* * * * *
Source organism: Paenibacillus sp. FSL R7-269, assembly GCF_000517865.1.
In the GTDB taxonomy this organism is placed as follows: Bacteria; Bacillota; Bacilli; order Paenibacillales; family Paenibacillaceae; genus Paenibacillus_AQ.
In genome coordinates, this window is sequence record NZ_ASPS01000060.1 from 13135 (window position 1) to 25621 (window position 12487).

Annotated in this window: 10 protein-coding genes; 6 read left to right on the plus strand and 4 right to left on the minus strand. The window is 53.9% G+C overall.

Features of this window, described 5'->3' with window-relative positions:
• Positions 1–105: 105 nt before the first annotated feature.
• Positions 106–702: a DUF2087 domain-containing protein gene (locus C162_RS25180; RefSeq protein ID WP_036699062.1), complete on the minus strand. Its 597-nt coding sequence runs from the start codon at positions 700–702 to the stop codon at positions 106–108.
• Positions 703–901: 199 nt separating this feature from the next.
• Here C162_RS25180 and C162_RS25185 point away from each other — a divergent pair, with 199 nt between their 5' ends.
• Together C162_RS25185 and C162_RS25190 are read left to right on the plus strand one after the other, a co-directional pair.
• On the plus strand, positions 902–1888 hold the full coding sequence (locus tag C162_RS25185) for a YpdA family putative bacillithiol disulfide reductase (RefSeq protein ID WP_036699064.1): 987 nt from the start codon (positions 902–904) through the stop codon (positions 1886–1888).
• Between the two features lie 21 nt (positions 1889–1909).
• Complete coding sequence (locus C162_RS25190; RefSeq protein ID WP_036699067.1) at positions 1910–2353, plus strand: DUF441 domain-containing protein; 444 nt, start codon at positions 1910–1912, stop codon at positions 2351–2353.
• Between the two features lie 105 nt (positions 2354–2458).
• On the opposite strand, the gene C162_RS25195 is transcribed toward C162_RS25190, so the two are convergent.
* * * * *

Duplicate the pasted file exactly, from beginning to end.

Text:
Source organism: Paenibacillus sp. FSL R7-269, assembly GCF_000517865.1.
In the GTDB taxonomy this organism is placed as follows: Bacteria; Bacillota; Bacilli; order Paenibacillales; family Paenibacillaceae; genus Paenibacillus_AQ.
In genome coordinates, this window is sequence record NZ_ASPS01000060.1 from 13135 (window position 1) to 25621 (window position 12487).

Annotated in this window: 10 protein-coding genes; 6 read left to right on the plus strand and 4 right to left on the minus strand. The window is 53.9% G+C overall.

Features of this window, described 5'->3' with window-relative positions:
• Positions 1–105: 105 nt before the first annotated feature.
• Positions 106–702: a DUF2087 domain-containing protein gene (locus C162_RS25180; RefSeq protein ID WP_036699062.1), complete on the minus strand. Its 597-nt coding sequence runs from the start codon at positions 700–702 to the stop codon at positions 106–108.
• Positions 703–901: 199 nt separating this feature from the next.
• Here C162_RS25180 and C162_RS25185 point away from each other — a divergent pair, with 199 nt between their 5' ends.
• Together C162_RS25185 and C162_RS25190 are read left to right on the plus strand one after the other, a co-directional pair.
• On the plus strand, positions 902–1888 hold the full coding sequence (locus tag C162_RS25185) for a YpdA family putative bacillithiol disulfide reductase (RefSeq protein ID WP_036699064.1): 987 nt from the start codon (positions 902–904) through the stop codon (positions 1886–1888).
• Between the two features lie 21 nt (positions 1889–1909).
• Complete coding sequence (locus C162_RS25190; RefSeq protein ID WP_036699067.1) at positions 1910–2353, plus strand: DUF441 domain-containing protein; 444 nt, start codon at positions 1910–1912, stop codon at positions 2351–2353.
• Between the two features lie 105 nt (positions 2354–2458).
• On the opposite strand, the gene C162_RS25195 is transcribed toward C162_RS25190, so the two are convergent.